Costs and Benefits of Building Projects

This is a technical article from Canada with the full title of, “Integrating Building Information Modeling (BIM) with Sustainable Universal Design Strategies to Evaluate the Costs and Benefits of Building Projects”.

Links are made with sustainability and the need to factor in UD at the beginning of the process as with sustainability. For the tech people it gives mathematical computations and diagrams, and for others, there is useful information such as:
“Although, implementing sustainable strategies in buildings (new/existing) showed better economical trend over the long run, its initial associated cost is doubtable. The results of a survey conducted in 2007 by the World Business Council for Sustainable Development found that the costs of sustainable buildings are “overestimated” for an additional cost of 17 percent added to the cost of conventional building which is considered more than triple the actual cost of 5 percent”.

Go to the article by Bader Alsayyar and Ahmad Jrade, University of Ottawa.

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Improving designers’ understanding of UD – a research article

A universal design charrette conducted in an educational setting to increase professional sensitivity

This article from Brazil reports on  project to overcome the difficulties of educating designers to include the broader population in all their designs every time, not just in ‘special’ designs or projects.  Go to: Journal of Accessibility and Design for All (CC) JACCES, 2015 – 5(1): 47-76. 

Note: this is a web download and might take some time to complete

Abstract: This paper describes a design Charrette conducted in a graduate course on Universal Design (UD), in which students, here professional architects, developed a design project for a public-service centre. The goal of the Charrette was to understand the effectiveness of this type of teaching method to increase the designers’ sensitivity toward UD issues and gain knowledge on participatory processes. 

Continue reading Improving designers’ understanding of UD – a research article

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How Age-Friendly are Kingston’s suburban streets?

A comparative case study analysis of Kingston, Ontario

This is a masters thesis using a comparative case study approach to investigate how two suburban developments in Kingston, Ontario promote mobility for older people by assessing and comparing the age-friendliness of the pedestrian environment and existing public transportation infrastructure and services.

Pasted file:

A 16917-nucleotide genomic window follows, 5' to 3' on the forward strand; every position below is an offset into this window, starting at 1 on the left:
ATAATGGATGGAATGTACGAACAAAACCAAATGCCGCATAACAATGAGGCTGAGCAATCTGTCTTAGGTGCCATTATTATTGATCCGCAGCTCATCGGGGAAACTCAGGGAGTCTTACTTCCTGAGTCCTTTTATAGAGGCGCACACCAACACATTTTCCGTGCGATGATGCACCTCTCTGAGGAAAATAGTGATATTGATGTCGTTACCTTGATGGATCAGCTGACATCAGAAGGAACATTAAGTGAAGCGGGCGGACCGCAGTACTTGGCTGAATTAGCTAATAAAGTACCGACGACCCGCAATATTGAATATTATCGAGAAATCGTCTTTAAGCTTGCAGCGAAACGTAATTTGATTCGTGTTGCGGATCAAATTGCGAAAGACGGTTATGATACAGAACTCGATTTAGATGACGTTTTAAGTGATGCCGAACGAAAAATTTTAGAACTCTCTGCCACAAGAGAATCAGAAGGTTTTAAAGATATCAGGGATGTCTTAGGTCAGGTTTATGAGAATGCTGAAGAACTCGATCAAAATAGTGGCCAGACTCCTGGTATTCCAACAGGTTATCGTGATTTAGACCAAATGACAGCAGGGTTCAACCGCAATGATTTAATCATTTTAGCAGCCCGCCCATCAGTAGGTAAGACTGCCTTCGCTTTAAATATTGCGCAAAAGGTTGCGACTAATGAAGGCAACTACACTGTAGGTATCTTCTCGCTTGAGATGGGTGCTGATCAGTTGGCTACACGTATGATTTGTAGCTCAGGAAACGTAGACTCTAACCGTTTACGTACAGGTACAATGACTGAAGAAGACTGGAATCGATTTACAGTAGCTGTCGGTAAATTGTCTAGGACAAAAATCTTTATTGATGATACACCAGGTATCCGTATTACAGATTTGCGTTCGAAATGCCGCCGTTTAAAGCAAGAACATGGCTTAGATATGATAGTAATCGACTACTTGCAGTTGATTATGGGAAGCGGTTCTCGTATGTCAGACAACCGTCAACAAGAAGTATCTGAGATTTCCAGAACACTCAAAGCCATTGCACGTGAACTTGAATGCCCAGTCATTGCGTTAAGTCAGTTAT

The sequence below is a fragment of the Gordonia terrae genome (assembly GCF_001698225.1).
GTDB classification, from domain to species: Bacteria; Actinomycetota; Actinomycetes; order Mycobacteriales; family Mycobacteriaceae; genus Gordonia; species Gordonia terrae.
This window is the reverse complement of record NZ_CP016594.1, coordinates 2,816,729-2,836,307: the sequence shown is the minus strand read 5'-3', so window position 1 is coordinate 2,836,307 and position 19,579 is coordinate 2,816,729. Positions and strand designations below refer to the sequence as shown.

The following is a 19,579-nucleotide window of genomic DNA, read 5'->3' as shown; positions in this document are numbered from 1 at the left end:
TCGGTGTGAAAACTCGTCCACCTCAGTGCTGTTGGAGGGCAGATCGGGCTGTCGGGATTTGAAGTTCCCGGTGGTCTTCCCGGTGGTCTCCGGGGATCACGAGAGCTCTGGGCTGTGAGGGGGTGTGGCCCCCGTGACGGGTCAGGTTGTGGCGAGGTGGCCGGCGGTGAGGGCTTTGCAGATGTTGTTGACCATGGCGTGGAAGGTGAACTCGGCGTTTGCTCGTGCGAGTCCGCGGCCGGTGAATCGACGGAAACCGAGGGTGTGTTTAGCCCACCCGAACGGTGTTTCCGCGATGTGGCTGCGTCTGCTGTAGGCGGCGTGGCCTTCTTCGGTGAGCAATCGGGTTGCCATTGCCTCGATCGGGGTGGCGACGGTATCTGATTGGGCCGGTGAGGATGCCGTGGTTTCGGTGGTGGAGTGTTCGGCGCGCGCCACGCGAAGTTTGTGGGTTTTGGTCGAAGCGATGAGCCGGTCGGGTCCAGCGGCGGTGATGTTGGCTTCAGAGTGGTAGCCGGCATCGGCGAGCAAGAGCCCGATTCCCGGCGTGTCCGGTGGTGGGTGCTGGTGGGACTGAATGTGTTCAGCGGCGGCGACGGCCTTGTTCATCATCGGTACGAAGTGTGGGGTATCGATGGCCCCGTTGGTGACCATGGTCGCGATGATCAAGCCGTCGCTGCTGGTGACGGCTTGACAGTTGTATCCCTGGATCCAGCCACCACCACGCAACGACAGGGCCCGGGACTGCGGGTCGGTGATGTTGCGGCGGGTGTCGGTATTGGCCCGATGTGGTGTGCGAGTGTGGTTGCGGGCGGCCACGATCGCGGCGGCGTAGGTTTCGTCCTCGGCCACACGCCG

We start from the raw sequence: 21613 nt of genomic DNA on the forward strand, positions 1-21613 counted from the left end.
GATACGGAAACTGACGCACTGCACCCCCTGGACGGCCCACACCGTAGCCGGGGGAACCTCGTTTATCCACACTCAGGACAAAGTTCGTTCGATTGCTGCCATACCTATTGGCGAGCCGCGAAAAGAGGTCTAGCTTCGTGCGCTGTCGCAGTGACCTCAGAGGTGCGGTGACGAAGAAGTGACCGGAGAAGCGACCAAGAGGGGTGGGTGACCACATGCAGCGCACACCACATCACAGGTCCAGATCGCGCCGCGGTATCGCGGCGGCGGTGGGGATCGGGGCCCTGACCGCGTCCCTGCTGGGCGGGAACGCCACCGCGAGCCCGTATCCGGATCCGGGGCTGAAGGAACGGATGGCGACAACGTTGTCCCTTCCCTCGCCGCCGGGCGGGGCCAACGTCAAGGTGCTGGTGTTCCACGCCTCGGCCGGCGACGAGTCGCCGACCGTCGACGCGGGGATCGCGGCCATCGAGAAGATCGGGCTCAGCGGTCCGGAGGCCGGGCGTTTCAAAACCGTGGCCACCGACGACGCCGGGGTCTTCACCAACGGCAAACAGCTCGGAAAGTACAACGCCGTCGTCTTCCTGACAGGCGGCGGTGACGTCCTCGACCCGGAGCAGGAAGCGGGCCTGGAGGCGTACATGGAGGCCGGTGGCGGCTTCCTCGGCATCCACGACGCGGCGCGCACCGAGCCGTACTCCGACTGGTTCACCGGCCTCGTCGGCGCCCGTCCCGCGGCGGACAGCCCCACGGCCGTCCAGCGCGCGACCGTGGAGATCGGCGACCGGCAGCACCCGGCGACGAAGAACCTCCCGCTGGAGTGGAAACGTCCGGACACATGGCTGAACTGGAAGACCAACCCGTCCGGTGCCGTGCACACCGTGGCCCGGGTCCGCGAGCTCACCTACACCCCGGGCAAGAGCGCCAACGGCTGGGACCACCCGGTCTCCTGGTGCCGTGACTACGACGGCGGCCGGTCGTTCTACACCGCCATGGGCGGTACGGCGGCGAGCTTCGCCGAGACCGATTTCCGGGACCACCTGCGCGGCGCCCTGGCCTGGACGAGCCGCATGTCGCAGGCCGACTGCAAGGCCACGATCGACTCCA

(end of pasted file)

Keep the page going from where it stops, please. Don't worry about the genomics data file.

The thesis report references the WHO Age Friendly Cities and Communities program and Checklist of Essential Features of Age-Friendly Cities.

A report by Jenna Thibault submitted to the School of Urban and Regional Planning in conformity with the program requirements for a Master’s degree in Urban and Regional Planning (M.PL.) School of Urban and Regional Planning Kingston, Ontario

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Neighbourhood design and the activities of older home owners

Neighbourhood Design, Judd et alBruce Judd, Diana Olsberg, Joanne Quinn and Oya Demirbilek slideshow presentation outlining their research into the activities of older people. It discusses the types of activities and barriers and facilitators of neighbourhood activity.  Footpaths, or lack of, featured as a key issue. They also cover the other main components of being able to get out and about – public transport, street furniture, wayfinding, public toilets, handrail on stairs, safety and security.

Download the presentation   PDF 4MB

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Should public buildings be exclusive?

This journal article comes from Niger.  The pictures of schools show the contrast between expectations of developed and developing countries – worth a look just for that. Also, we can see that UD is truly a world-wide movement.

The article was published in the American Journal of Engineering research. You can download the article here.

ABSTRACT: Some individuals are born with a deformity also known as disability whereas others may become permanently or temporarily disabled over the course of their lives. Buildings should not be made to judge who comes in and goes out of its spaces. A good design must be accessible to all individuals, especially when discussing public buildings. Continue reading Should public buildings be exclusive?

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Trends in Universal Design

Picture of a long concrete inclined walkway with the silhouette of two wheelchair usersThis document was compiled by the Delta Centre in Norway after the 2012 International UD Conference in Oslo. The conference gathered researchers, students, users, planners, public officers and other practitioners from 44 countries.  More than 150 presentations were given.  This multidisciplinary anthology contains examples from around the globe. Download PDF Trends in Universal Design here, or access via the web.

The Delta Centre is the Government’s National Resource Centre for Participation and Accessibility, and works for an inclusive society for a diverse population.

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Should public buildings be exclusive

This journal article comes from Niger. I like this sentence in the abstract, “Buildings should not be made to judge who comes in and goes out of its spaces”. The pictures of schools show the contrast between expectations of developed and developing countries – worth a look just for that. Also, we can see that UD is truly a world-wide movement.

Go to the article

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